The ‘Cold War’ Origin of NORAD’s Tracking of Santa Claus’ Sleigh
On November 30, 1955, a phone rang on Col. Harry Shoup’s desk at Continental Air Defense Command (CONAD). CONAD was tasked with watching for a Soviet attack by air and alerting Strategic Air Command. In the midst of the Cold War, a phone call to Colonel Shoup’s desk could have brought critical news for national security.
However, when Colonel Shoup answered, the little voice on the other end asked “Is this Santa Claus?”
Why call CONAD to reach Santa? It all started with a misdial. That year, Sears ran an ad where Santa invited young people to “Call me direct on my telephone.” However, one caller didn’t heed the ad’s warning to “be sure and dial the correct number,” and instead reached Colonel Shoup—sparking a chain of events that would become a Christmas tradition.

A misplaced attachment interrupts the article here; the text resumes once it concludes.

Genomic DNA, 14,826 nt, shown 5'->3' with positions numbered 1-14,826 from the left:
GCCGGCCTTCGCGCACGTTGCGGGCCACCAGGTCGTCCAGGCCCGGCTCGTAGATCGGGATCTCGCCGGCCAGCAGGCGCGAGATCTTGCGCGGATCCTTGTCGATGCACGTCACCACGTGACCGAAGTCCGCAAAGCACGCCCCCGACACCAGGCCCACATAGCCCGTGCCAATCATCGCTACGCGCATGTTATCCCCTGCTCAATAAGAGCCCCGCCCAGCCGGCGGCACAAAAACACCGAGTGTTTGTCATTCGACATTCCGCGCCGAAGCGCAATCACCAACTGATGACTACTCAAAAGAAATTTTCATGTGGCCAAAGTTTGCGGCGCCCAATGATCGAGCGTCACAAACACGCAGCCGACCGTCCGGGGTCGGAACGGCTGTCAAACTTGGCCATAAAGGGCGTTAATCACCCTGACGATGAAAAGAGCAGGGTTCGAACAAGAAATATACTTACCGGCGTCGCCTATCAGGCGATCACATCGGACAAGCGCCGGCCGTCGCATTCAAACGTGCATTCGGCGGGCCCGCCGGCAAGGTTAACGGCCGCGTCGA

In the 1960s, NORAD sent records to radio stations with updates on Santa’s path to play for their listeners. The 1970s brought with it Santa Tracker commercials. By 1997, Santa Tracker went digital—launching the website may of our younger readers will be familiar with. (Which has, of course, received some enhancements since then.)
How NORAD tracks Santa has also evolved over the years. Their website explains that they now use a combination of radar, satellites that “detect Rudolph’s bright red nose with no problem,” and jet fighters. “Canadian NORAD fighter pilots, flying the CF-18, take off out of Newfoundland and welcome Santa to North America,” explains NORAD, and in the United States, “American NORAD fighter pilots in either the F-15s, F16s or F-22s get the thrill of flying with Santa.”